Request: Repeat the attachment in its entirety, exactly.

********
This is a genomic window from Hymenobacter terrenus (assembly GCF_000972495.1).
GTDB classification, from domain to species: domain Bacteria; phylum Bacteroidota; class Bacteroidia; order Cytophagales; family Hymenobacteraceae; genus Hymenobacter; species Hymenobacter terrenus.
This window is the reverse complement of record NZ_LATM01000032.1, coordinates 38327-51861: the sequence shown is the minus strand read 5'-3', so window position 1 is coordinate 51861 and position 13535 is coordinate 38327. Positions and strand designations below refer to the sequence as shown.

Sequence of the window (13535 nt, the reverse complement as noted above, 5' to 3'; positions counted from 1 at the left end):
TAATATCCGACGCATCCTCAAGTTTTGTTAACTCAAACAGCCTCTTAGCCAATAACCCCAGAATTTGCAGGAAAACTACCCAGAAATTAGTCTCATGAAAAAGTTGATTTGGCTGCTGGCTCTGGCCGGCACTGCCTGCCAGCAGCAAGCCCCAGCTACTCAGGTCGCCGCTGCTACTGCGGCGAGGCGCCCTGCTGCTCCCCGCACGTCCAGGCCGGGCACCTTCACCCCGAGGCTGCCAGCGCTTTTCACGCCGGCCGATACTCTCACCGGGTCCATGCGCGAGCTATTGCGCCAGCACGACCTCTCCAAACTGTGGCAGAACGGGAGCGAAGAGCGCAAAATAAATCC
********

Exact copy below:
This is a genomic window from Hymenobacter terrenus (assembly GCF_000972495.1).
GTDB classification, from domain to species: domain Bacteria; phylum Bacteroidota; class Bacteroidia; order Cytophagales; family Hymenobacteraceae; genus Hymenobacter; species Hymenobacter terrenus.
This window is the reverse complement of record NZ_LATM01000032.1, coordinates 38327-51861: the sequence shown is the minus strand read 5'-3', so window position 1 is coordinate 51861 and position 13535 is coordinate 38327. Positions and strand designations below refer to the sequence as shown.

Sequence of the window (13535 nt, the reverse complement as noted above, 5' to 3'; positions counted from 1 at the left end):
TAATATCCGACGCATCCTCAAGTTTTGTTAACTCAAACAGCCTCTTAGCCAATAACCCCAGAATTTGCAGGAAAACTACCCAGAAATTAGTCTCATGAAAAAGTTGATTTGGCTGCTGGCTCTGGCCGGCACTGCCTGCCAGCAGCAAGCCCCAGCTACTCAGGTCGCCGCTGCTACTGCGGCGAGGCGCCCTGCTGCTCCCCGCACGTCCAGGCCGGGCACCTTCACCCCGAGGCTGCCAGCGCTTTTCACGCCGGCCGATACTCTCACCGGGTCCATGCGCGAGCTATTGCGCCAGCACGACCTCTCCAAACTGTGGCAGAACGGGAGCGAAGAGCGCAAAATAAATCC